Questions For a Post-Pandemic World

  1. What is already discounted?
    With record stimulus and massive pent-up demand from consumers that’s likely to be unleashed this year if the vaccines work as advertised (and enough people agree to be vaccinated), it’s not difficult to be bullish on the economy and corporate earnings in 2021. In fact, earnings estimates have been rising for 2021 with S&P 500 Index EPS now at $175, up from $165 a few months back, and relative to the $125 in EPS expected to be earned in 2020 as recently as August.2 2021 should be a year of “good news” for investors, certainly better than the news of 2020. The question is what is already discounted in stock prices? Stocks trading at 21x 2021 S&P 500 earnings is much higher than historical norms, but could be sustained depending on the answer to our next question, on inflation and interest rates.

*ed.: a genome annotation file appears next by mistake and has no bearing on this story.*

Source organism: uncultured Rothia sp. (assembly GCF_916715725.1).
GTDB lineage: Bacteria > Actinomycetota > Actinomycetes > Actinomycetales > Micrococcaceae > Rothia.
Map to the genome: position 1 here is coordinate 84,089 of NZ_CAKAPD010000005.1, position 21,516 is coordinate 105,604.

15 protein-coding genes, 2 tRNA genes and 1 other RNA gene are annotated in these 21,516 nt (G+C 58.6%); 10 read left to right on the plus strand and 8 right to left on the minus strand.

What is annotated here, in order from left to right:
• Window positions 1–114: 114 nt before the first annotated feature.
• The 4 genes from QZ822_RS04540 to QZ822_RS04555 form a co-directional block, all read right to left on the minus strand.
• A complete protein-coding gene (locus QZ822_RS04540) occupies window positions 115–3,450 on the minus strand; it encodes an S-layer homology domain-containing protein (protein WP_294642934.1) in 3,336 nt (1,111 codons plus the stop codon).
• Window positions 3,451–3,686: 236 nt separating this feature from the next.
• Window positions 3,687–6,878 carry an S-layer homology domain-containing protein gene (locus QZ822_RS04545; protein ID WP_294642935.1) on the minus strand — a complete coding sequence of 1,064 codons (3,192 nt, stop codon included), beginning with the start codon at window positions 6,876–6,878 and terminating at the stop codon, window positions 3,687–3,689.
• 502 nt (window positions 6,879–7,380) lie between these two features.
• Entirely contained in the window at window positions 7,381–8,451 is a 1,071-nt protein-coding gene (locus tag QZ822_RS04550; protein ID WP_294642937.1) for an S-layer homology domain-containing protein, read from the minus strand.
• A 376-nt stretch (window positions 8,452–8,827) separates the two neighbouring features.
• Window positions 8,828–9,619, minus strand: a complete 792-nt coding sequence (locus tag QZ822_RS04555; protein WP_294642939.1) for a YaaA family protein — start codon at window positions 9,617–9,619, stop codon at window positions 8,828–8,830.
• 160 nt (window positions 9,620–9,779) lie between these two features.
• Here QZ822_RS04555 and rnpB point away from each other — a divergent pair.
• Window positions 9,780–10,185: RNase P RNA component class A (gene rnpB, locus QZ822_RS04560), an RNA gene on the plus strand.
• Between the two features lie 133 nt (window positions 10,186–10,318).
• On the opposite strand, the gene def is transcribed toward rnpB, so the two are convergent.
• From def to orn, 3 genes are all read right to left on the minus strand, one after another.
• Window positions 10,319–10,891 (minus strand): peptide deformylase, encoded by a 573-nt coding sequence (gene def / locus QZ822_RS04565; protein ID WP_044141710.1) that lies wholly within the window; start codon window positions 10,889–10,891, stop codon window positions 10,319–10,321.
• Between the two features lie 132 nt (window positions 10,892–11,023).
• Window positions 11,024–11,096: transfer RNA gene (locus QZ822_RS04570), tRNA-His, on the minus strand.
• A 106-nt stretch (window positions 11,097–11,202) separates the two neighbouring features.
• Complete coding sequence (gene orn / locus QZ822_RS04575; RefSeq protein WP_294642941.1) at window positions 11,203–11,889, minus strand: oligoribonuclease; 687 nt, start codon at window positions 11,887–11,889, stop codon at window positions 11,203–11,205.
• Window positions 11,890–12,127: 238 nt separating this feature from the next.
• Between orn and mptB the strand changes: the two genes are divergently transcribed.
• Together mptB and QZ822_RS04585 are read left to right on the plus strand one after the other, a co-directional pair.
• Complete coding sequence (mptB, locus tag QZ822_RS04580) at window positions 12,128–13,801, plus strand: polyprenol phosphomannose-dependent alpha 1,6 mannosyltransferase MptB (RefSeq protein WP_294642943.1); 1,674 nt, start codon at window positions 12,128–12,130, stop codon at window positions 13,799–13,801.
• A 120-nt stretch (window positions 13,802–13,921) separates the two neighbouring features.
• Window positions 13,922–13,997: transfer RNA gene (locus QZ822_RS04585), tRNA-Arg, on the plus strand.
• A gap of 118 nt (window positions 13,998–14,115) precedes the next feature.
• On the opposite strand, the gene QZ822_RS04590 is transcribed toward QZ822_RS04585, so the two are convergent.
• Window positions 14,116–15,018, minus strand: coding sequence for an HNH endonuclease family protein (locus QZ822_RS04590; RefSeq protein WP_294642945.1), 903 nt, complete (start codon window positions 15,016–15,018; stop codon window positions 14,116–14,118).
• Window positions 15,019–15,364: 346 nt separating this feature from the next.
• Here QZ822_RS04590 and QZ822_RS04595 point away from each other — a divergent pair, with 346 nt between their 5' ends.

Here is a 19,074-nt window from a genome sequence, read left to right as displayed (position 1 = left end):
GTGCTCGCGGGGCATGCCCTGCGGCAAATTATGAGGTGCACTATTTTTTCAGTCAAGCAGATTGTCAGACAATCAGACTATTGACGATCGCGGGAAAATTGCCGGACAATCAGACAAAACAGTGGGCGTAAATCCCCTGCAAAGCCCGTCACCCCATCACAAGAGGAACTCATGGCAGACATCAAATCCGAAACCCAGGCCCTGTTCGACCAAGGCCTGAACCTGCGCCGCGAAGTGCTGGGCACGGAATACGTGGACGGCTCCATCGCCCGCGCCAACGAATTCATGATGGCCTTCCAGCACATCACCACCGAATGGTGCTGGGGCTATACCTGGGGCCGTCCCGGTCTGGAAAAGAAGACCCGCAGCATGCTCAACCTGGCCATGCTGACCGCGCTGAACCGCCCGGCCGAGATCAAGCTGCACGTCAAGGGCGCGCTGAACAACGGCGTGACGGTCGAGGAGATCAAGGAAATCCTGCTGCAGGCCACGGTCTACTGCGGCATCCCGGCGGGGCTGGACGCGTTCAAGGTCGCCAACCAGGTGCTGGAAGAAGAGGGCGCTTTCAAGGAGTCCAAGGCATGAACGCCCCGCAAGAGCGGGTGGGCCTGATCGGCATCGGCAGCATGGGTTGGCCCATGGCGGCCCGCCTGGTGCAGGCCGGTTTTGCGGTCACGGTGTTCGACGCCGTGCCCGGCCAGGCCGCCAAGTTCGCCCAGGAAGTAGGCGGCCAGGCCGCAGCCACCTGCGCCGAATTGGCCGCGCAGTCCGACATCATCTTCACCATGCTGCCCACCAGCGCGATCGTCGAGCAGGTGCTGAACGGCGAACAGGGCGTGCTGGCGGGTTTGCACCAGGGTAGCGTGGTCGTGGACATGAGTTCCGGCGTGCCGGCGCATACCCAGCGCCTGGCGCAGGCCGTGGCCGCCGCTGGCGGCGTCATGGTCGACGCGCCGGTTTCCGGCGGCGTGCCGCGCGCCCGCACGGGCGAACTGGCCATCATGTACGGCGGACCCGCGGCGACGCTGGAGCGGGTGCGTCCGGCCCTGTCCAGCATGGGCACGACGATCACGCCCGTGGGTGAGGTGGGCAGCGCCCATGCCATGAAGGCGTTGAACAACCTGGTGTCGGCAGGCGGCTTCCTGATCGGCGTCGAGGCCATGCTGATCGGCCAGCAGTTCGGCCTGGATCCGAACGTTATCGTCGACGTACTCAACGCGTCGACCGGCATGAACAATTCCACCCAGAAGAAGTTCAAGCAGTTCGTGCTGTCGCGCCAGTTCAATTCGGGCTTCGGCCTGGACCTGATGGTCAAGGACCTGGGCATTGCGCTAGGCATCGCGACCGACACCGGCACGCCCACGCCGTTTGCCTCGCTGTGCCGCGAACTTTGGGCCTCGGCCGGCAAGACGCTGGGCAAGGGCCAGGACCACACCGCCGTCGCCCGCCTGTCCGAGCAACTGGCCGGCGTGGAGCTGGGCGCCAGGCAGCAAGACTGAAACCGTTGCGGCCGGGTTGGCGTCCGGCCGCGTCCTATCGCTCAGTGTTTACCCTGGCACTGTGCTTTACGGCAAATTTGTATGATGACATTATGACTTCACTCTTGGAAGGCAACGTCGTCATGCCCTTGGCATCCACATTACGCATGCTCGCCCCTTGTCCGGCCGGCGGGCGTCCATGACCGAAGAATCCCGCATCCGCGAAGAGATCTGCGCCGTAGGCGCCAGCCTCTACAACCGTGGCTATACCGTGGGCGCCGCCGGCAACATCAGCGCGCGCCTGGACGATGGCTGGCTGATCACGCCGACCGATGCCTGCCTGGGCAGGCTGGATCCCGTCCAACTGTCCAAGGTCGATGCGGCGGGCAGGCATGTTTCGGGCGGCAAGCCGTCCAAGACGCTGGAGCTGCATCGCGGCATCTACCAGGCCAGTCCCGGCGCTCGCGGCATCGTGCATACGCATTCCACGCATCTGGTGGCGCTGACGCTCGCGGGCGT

2. Will inflation and interest rates remain so low?
    This may be THE question that determines the outcome of 2021 in our view, a year when the economy and earnings are likely to be strong. Should long-term interest rates spike, from inflationary pressures or due to the strong economy, valuations for risk assets stand to be impacted. Of the 56 Wall Street economists polled in late December, only 4 believe the 10-year Treasury Bond will end 2021 above 1.50%, compared to the 0.98% rate today. Most (22) believe rates will be in the 1.25-1.50% range by year-end, a rise that, should it occur, isn’t likely to significantly damage valuations6. Nearly half the states in the US plan to raise the minimum wage rate in 2021 after 20 did in 2020, and many commodity prices have already surged given the strength in housing and in many Asian economies, which have recovered more quickly than the US or Eurozone economies. Global forces holding back inflation remain strong, but with $8B of stimulus enacted in 2020 from the Fed, BOJ and ECB, the same amount that was injected over EIGHT years following the Great Financial Crisis,5, some upward pressure on inflation and interest rates should be expected in 2021, but the magnitude of any increases will likely determine how the market performs.

  3. What do we see in 2021?